Hans Goldschmidt, Chemist and entrepreneur

The Railway Pioneer


As of 1888, co-owner of the Chemische Fabrik Th. Goldschmidt, as of 1911 co-owner of Th. Goldschmidt AG, and its most important chemist.


Goldschmidt

* 1861, Berlin

† 1923, Baden-Baden

Hans Goldschmidt was born in Berlin in 1861, the second son of Theodor Goldschmidt. Like his father and older brother Karl Goldschmidt before him, he studied chemistry at Berlin University, where, as a student of the famous Robert-Wilhelm Bunsen, he soon showed outstanding promise. After gaining his doctorate he joined the management of Chemische Fabrik Th. Goldschmidt in 1888. Over the next 30 years a kind of division of labor developed, in which Hans Goldschmidt progressed research and the development of new products, while his brother saw himself more as an entrepreneur and social politician. This combination proved extremely advantageous for the company – as long as the brothers stuck together. Hans Goldschmidt became one of the foremost chemists of his time.

He is inextricably linked with the development of alumino-thermics. The so-called thermite process originally developed by him for the preparation of carbon-free metals became the standard method for welding railroad and streetcar rails. It is still used worldwide today and its quality is regarded as second to none.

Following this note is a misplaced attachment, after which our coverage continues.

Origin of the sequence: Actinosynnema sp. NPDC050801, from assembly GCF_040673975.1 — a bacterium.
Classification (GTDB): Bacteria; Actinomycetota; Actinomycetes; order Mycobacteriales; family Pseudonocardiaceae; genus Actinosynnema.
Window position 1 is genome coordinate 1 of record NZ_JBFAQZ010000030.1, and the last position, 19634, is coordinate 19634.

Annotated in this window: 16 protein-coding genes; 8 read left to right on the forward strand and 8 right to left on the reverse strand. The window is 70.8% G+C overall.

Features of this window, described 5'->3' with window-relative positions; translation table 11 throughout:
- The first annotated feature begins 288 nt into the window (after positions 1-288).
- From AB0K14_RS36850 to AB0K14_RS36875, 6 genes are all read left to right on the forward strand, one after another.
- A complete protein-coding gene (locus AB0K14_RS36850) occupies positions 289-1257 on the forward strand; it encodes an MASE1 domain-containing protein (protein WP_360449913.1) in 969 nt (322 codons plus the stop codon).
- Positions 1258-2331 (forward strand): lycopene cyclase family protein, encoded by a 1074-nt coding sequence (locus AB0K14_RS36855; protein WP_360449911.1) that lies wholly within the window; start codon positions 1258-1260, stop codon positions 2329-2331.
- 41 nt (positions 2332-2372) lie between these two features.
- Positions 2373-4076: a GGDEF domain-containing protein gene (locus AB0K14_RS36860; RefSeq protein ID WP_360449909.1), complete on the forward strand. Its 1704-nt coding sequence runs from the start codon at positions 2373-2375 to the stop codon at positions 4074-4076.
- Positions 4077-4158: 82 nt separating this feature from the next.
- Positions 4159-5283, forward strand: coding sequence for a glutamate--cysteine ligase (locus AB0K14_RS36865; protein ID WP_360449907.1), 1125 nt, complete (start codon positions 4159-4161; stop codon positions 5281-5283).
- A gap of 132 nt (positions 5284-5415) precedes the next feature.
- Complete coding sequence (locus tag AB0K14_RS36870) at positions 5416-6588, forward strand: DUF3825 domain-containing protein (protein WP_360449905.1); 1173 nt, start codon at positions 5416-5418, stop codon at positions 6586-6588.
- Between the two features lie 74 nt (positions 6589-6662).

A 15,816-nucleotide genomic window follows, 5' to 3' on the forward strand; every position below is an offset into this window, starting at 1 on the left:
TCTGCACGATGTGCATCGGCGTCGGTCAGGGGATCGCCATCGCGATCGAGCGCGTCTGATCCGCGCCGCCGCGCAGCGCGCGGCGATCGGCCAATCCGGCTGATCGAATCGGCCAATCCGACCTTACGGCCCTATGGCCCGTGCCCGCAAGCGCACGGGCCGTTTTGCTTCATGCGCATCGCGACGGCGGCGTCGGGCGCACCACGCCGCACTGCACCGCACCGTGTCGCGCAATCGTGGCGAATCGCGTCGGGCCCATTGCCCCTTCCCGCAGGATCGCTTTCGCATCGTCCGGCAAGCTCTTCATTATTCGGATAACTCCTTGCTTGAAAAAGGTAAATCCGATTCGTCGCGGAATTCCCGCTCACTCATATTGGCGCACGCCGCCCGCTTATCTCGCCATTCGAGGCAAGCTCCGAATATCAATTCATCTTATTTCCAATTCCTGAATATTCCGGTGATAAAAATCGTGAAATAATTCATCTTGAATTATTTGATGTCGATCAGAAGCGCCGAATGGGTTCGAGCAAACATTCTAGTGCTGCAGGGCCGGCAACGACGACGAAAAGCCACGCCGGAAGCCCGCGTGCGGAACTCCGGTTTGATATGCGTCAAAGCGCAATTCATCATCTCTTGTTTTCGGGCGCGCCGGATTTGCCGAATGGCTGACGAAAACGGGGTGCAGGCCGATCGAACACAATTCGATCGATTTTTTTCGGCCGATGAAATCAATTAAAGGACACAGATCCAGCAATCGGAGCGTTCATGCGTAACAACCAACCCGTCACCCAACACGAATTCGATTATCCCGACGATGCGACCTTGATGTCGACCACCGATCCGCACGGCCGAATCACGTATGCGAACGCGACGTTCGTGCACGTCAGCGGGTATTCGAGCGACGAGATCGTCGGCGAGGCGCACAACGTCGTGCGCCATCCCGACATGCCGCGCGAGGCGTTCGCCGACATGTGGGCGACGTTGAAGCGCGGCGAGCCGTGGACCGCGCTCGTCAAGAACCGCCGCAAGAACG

From 1899 the thermite business became Goldschmidt's second mainstay after tin plate detinning. It made a solid contribution to the company's internationalization, since the welding business was always operated "on site" worldwide.

When Friedrich Bergius was appointed as the new research director by Karl Goldschmidt, a rift was created between the brothers, which never healed. In 1916 Hans Goldschmidt left the executive board and moved to the supervisory board. In 1918 he resigned from that board as well and moved back to Berlin. After his death while taking a cure in Baden-Baden, he was subsequently laid to rest in the tomb of honor in Berlin.